Instagram: @ucsbusfc

National Pan-Hellenic Council: Historically Black & African Fraternities and Sororities

The National Pan-Hellenic Council (NPHC) is the governing body for the 9 internationally recognized historically Black Greek-lettered fraternities and sororities known as the Divine 9. NPHC promotes interaction through forums, meetings, and other mediums for the exchange of information and engages in cooperative programming and initiatives through various activities and functions.


Professional Fraternities and Sororities Council 

The fraternities and sororities in this council are founded upon a shared interest and emphasis in an academic field, professional path, or major.

The Professional Fraternity Council (PFC) started in 2013 with just a few dedicated professional fraternities. The Council now works with 12 PFA recognized fraternities to put on events that benefit the professionally-minded Gauchos. We host socials, workshops, and service events every quarter to foster a sense of unity and fellowship.

As of 2016, the Council is in the process of crafting and ratifying a constitution and getting recognized by the Professional Fraternity Association


Instagram: @ucsbpfc


Fraternity & Sorority Life Vocabulary

The following list of vocabulary includes common Fraternity & Sorority life terminology that you will come across at tabling and Rush/Recruitment events. Understanding these terms in advance may help you prepare questions that you want to ask, but do not hesitate to ask Members directly if you forget these terms because most students do not know anything about Fraternity & Sorority life before joining. It is completely normal to feel nervous or confused at first, but there should be no obligation or pressure to join at all during the Rush/Recruitment period.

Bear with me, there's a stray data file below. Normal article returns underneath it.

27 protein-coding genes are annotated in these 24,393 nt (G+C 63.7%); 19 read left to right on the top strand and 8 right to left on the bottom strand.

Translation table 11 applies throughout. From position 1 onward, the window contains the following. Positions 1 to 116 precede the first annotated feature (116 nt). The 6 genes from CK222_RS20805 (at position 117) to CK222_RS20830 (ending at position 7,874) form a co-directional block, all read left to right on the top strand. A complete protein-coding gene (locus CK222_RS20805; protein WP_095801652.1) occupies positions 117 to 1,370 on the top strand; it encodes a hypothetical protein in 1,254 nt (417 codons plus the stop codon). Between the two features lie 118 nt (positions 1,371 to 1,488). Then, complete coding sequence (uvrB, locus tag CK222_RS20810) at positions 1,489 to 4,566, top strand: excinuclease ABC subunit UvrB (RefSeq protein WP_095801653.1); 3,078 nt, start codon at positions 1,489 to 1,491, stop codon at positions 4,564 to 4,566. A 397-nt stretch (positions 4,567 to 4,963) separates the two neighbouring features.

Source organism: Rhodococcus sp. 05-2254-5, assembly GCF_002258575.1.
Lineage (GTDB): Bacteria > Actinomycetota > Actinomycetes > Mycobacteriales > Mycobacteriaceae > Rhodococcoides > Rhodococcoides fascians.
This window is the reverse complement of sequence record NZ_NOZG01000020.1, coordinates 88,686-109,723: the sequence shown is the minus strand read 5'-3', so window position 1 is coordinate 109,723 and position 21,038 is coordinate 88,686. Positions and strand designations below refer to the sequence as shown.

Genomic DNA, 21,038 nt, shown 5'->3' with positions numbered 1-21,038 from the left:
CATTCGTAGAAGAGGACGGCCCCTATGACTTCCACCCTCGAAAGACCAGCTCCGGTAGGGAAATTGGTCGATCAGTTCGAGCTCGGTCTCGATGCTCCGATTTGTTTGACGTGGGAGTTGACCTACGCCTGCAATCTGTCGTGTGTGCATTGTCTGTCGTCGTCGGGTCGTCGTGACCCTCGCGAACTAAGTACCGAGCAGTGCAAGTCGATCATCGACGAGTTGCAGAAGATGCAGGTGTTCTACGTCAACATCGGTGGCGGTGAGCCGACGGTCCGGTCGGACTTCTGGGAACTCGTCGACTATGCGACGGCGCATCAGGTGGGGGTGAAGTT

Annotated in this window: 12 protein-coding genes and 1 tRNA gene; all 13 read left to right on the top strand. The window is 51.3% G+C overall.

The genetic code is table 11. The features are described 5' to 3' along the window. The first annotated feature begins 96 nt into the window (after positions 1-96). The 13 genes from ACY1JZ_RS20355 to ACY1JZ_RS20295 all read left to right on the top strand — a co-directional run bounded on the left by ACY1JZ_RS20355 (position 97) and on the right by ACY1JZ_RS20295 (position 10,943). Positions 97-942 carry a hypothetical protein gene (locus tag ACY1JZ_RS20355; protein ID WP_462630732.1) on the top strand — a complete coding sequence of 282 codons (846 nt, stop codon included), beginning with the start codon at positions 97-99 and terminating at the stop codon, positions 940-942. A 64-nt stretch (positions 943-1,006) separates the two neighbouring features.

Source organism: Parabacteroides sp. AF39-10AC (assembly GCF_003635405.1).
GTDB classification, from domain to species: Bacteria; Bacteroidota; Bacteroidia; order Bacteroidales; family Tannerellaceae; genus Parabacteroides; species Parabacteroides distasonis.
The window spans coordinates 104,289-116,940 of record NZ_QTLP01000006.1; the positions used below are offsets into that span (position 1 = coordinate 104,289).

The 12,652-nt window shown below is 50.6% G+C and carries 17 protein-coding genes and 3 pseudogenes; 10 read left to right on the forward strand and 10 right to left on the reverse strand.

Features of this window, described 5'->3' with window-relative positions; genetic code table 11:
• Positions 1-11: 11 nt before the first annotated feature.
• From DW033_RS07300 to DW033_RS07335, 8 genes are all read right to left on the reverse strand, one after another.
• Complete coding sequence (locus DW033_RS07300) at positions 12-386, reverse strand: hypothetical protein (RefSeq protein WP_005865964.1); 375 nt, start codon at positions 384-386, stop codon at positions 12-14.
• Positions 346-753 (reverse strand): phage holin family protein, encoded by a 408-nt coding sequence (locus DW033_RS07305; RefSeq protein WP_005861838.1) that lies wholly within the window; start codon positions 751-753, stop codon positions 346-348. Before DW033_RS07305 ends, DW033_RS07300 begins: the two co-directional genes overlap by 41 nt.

*Different councils’ language may vary. If you come across a term that is not listed below, feel free to reach out to us for more terms to be added here.

Active - A member of a Fraternity/Sorority who is enrolled in the university.

Active Body - A collective noun that refers to all the Actives in a chapter.

Alum/Alumni/Alumnae - A member of a Fraternity/Sorority who has graduated from college.

Bid - a formal invitation to join a Fraternity or Sorority extended to you, usually after Rush/Recruitment, to which you choose to accept or decline.

Big/Little - a mentor/mentee relationship that many Fraternities/Sororities offer.

Brothers/Sisters/Siblings - An informal way for Actives to address each other.

Call - A yell used mostly by NPHC organizations. Non-members are not permitted to use this.

Chapter - the local collegiate branch of a fraternity or sorority. Many Fraternities/Sororities on this campus are not only at UCSB! They have chapters on different campuses across the United States, some even in other countries. 

Charter - the official document and approval granted by the governing body of the Chapter (e.g. an Advisory Board, National Board, etc.) that allows for the creation of a Chapter.

Colony - a new Greek-lettered organization awaiting official recognition of chapter hold by the governing body of the Greek-lettered organization (e.g. an Advisory Board, National Board, etc.)

Continuous Open Bidding (COB)/Informal Rush - a less formal rush/recruitment period that allows chapters to continue to get more members past the end date of the original rush/recruitment schedule.

Crest/Shield - this is what represents the organization. These have hidden, secret meanings behind them that only members know!

Dues - a membership fee that will cover sorority and fraternity activities and operations.

Founders’ Day - the anniversary of the day that the Chapter was founded. This day is celebrated annually by many Fraternities/Sororities.